Foreign Relations senators demand Iran briefing

Senators from both parties on the Foreign Relations Committee called Wednesday for an immediate briefing on the Trump administration's Iran policies and plans after the State Department announced it is pulling diplomatic personnel from Iraq amid rising tensions. 

“There are only two reasons for ordering their departure: We have credible intelligence that our people are at risk, or in preparation for military action in Iran,” the panel’s top Democrat, Sen. Bob MenendezRobert (Bob) MenendezEnding the Cyprus arms embargo will increase tensions in the Eastern Mediterranean We can accelerate a cure for Alzheimer's The Hill's 12:30 Report: Manafort sentenced to total of 7.5 years in prison MORE (N.J.), said at the top of a hearing on arms control agreements. “The Trump administration has not provided any information to this committee on the intelligence behind their decisions or what they plan to do in Iraq or Iran, and I have repeatedly reminded the administration of its responsibilities to this committee.


“Mr. Chairman, I hope you’ll join me in asking the administration to immediately provide this committee with a briefing on the decision to order the departure of the embassy staff, the intelligence on what Iran may be planning to do and any plans to go to war with Iran,” Menendez continued, addressing Chairman Jim RischJames (Jim) Elroy RischOvernight Defense: Iran worries dominate foreign policy talk | Pentagon reportedly to send WH plans for 10K troops in Mideast | Democrats warn Trump may push through Saudi arms sale | Lawmakers blast new Pentagon policy on sharing info Democrats warn Trump may soon push through Saudi arms sale Trump, Europe increasingly at odds on Iran MORE (R-Idaho).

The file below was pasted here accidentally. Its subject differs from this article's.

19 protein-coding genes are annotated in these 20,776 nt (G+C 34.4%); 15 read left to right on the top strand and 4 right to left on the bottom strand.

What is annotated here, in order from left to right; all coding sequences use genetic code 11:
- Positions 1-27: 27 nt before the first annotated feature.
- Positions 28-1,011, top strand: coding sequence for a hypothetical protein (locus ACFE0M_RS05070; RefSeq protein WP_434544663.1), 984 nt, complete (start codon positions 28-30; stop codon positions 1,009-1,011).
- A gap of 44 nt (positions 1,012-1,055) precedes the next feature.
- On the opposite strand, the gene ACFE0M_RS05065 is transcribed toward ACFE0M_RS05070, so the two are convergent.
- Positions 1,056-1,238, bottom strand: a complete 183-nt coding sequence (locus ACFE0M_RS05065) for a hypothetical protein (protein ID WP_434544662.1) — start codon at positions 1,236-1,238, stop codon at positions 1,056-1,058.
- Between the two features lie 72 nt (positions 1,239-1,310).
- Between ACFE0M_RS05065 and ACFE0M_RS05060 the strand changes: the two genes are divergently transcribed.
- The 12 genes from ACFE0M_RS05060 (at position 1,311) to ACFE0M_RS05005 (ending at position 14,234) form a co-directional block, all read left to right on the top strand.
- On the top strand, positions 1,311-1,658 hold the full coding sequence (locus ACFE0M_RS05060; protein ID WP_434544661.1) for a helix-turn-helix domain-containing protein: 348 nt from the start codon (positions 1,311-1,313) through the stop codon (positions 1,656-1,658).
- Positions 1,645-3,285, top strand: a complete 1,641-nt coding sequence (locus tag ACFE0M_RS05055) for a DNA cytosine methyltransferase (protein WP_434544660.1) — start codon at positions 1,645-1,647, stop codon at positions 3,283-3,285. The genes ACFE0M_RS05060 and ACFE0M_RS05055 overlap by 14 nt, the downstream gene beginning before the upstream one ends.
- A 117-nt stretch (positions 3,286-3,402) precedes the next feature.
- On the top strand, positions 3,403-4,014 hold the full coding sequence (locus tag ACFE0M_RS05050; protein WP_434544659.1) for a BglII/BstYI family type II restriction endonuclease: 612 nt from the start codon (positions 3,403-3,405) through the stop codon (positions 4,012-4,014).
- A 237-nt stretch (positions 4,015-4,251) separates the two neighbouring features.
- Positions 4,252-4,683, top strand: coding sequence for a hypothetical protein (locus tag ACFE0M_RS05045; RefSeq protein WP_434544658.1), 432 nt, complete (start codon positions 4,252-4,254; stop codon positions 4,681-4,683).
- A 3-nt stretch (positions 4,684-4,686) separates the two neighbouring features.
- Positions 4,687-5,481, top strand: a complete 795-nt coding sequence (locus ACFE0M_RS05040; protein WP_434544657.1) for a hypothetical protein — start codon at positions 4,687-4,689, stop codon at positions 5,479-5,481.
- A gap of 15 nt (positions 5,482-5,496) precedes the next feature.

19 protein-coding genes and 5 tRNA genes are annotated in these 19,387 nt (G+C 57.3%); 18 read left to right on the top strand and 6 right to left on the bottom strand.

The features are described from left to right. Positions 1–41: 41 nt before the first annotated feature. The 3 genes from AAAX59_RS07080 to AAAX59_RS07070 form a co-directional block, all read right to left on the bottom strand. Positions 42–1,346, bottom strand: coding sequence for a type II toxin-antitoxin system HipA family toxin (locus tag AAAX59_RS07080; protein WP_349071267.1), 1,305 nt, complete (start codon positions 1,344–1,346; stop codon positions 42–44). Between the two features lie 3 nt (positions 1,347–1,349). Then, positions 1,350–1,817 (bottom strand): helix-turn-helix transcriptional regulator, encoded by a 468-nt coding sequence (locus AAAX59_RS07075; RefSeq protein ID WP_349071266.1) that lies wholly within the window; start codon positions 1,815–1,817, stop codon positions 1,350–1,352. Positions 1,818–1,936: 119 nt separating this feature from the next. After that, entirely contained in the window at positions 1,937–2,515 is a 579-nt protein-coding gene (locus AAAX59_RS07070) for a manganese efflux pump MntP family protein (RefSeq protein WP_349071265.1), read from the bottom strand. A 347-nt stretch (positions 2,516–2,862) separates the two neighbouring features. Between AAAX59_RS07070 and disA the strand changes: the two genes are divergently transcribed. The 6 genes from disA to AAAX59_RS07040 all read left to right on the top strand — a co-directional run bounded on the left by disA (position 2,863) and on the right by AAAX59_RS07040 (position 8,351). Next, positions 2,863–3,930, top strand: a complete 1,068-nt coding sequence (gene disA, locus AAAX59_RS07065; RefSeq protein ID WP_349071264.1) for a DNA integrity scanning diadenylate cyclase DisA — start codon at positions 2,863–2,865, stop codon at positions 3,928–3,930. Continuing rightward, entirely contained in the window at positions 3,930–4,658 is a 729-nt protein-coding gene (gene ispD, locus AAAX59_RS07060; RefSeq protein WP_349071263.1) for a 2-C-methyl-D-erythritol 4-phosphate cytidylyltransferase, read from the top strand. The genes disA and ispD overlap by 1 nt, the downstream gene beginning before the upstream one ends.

Later in the hearing, Sen. Mitt RomneyWillard (Mitt) Mitt RomneyIraq War looms over Trump battle with Iran Alabama state senator introduces bill to repeal state's abortion ban Overnight Health Care — Presented by PCMA — McConnell, Kaine offer bill to raise tobacco buying age to 21 | Measles outbreak spreads to 24 states | Pro-ObamaCare group launches ad blitz to protect Dems MORE (R-Utah) backed Menendez’s call.